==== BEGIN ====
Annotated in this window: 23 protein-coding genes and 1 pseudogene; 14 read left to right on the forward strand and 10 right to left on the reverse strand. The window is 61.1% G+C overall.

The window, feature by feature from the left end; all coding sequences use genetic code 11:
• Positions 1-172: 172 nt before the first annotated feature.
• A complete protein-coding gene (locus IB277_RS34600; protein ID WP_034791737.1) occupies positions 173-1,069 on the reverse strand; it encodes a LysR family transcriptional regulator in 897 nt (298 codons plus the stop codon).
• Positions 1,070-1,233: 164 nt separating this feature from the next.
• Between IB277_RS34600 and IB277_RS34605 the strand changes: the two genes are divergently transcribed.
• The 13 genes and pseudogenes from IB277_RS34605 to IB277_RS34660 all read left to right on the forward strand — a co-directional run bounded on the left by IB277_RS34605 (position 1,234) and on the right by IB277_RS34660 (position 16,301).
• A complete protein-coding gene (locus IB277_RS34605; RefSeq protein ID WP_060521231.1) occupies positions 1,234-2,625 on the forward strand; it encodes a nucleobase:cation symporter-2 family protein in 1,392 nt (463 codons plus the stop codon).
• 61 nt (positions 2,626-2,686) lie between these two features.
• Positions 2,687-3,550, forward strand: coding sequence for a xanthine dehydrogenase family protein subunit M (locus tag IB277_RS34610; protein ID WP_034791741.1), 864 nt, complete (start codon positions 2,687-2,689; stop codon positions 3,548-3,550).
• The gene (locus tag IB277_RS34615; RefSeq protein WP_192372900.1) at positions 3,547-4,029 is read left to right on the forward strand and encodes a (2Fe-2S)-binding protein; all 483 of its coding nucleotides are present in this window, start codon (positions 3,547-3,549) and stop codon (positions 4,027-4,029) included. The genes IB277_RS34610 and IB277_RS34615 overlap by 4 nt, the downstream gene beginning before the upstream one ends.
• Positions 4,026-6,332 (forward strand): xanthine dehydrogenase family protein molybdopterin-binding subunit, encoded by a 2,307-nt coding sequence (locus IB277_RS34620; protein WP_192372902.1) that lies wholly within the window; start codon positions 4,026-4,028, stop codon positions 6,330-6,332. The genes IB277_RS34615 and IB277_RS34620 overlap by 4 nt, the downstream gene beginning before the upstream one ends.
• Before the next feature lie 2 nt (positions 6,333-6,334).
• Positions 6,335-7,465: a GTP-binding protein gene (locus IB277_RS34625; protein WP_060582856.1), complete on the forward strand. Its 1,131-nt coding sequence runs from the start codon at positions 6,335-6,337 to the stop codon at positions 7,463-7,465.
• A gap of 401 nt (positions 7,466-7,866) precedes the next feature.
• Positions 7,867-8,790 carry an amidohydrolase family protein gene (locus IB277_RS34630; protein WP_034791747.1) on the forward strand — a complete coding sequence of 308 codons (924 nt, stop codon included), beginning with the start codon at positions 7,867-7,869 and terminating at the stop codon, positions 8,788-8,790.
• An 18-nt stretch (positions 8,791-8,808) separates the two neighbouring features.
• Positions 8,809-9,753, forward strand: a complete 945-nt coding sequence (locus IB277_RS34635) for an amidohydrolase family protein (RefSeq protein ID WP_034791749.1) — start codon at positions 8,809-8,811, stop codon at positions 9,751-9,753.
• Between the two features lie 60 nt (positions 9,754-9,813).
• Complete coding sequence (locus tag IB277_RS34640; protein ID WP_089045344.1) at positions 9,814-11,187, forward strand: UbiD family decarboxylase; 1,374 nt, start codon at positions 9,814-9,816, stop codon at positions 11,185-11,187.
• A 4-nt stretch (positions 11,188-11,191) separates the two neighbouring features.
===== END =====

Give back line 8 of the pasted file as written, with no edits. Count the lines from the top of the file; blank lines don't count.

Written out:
• A complete protein-coding gene (locus IB277_RS34605; RefSeq protein ID WP_060521231.1) occupies positions 1,234-2,625 on the forward strand; it encodes a nucleobase:cation symporter-2 family protein in 1,392 nt (463 codons plus the stop codon).